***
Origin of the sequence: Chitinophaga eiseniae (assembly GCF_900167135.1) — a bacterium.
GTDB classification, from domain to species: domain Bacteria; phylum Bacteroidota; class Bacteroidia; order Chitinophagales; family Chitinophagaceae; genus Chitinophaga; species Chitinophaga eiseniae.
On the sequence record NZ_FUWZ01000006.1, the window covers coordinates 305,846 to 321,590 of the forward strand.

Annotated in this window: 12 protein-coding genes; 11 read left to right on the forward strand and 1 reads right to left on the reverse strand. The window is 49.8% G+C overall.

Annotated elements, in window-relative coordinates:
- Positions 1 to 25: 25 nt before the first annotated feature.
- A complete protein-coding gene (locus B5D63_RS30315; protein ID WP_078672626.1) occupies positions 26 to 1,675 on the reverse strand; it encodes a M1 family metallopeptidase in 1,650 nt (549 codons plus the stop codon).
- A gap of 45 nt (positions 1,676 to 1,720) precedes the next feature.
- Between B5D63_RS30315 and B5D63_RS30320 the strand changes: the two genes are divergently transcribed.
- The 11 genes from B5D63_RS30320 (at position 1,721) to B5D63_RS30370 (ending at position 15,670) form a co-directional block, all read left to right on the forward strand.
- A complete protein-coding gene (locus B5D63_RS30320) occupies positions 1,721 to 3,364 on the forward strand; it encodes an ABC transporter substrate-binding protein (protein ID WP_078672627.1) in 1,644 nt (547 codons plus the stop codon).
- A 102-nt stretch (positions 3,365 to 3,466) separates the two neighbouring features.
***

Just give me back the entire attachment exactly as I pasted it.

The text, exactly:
Origin of the sequence: Chitinophaga eiseniae (assembly GCF_900167135.1) — a bacterium.
GTDB classification, from domain to species: domain Bacteria; phylum Bacteroidota; class Bacteroidia; order Chitinophagales; family Chitinophagaceae; genus Chitinophaga; species Chitinophaga eiseniae.
On the sequence record NZ_FUWZ01000006.1, the window covers coordinates 305,846 to 321,590 of the forward strand.

Annotated in this window: 12 protein-coding genes; 11 read left to right on the forward strand and 1 reads right to left on the reverse strand. The window is 49.8% G+C overall.

Annotated elements, in window-relative coordinates:
- Positions 1 to 25: 25 nt before the first annotated feature.
- A complete protein-coding gene (locus B5D63_RS30315; protein ID WP_078672626.1) occupies positions 26 to 1,675 on the reverse strand; it encodes a M1 family metallopeptidase in 1,650 nt (549 codons plus the stop codon).
- A gap of 45 nt (positions 1,676 to 1,720) precedes the next feature.
- Between B5D63_RS30315 and B5D63_RS30320 the strand changes: the two genes are divergently transcribed.
- The 11 genes from B5D63_RS30320 (at position 1,721) to B5D63_RS30370 (ending at position 15,670) form a co-directional block, all read left to right on the forward strand.
- A complete protein-coding gene (locus B5D63_RS30320) occupies positions 1,721 to 3,364 on the forward strand; it encodes an ABC transporter substrate-binding protein (protein ID WP_078672627.1) in 1,644 nt (547 codons plus the stop codon).
- A 102-nt stretch (positions 3,365 to 3,466) separates the two neighbouring features.